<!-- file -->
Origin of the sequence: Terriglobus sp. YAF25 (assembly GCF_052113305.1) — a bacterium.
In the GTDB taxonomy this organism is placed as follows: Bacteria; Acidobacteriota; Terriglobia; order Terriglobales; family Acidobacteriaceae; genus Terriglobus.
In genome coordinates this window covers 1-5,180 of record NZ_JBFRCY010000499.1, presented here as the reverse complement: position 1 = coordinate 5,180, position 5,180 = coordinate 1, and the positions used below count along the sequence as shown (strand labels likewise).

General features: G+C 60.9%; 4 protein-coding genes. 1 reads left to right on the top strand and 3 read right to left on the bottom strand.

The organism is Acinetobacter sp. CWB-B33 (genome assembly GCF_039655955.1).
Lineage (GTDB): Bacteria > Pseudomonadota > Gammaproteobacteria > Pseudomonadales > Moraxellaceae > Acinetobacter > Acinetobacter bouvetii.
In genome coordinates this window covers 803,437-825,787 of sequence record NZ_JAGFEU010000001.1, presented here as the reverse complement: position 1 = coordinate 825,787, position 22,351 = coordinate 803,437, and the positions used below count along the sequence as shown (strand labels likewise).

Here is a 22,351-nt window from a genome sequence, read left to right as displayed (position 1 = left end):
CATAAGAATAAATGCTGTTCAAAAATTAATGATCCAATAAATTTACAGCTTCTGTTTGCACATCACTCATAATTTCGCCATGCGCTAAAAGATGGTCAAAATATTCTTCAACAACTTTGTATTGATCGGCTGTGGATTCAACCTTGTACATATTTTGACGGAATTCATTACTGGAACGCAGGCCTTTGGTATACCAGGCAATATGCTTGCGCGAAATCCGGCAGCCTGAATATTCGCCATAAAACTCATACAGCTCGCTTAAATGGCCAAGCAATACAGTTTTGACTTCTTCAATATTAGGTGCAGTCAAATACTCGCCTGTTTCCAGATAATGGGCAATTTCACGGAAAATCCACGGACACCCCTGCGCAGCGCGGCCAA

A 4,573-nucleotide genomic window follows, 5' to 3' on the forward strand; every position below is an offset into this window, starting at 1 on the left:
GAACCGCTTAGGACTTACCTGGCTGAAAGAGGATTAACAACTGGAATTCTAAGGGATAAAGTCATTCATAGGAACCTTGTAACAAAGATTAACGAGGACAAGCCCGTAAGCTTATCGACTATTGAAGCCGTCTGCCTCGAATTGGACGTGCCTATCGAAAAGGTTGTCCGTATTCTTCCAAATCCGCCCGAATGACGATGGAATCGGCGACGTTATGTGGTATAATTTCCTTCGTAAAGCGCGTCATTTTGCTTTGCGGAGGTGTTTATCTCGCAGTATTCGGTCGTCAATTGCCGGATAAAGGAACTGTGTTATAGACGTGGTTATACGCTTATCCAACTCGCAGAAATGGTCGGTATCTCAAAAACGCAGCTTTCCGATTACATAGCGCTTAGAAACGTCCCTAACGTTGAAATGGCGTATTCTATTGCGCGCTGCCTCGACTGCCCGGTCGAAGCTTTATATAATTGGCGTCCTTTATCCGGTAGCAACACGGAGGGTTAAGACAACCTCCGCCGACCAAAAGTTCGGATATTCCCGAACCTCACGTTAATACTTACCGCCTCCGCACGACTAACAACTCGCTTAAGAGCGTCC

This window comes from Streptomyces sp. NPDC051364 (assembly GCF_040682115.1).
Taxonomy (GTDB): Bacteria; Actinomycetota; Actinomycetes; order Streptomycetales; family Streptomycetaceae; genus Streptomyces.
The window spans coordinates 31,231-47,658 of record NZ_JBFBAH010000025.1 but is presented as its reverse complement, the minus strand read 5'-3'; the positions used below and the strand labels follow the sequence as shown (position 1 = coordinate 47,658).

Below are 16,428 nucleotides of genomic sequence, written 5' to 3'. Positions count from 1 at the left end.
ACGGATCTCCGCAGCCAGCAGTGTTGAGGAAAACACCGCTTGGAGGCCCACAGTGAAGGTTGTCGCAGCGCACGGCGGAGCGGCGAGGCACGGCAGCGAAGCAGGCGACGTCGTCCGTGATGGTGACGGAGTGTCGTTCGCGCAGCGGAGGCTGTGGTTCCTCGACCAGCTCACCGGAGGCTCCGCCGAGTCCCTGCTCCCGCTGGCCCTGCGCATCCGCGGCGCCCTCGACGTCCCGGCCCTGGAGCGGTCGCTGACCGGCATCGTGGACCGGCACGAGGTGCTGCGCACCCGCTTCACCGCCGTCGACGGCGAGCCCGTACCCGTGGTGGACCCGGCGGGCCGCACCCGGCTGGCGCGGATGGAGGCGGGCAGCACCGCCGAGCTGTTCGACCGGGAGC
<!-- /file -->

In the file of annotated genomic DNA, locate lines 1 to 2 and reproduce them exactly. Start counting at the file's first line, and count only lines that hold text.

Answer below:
Origin of the sequence: Terriglobus sp. YAF25 (assembly GCF_052113305.1) — a bacterium.
In the GTDB taxonomy this organism is placed as follows: Bacteria; Acidobacteriota; Terriglobia; order Terriglobales; family Acidobacteriaceae; genus Terriglobus.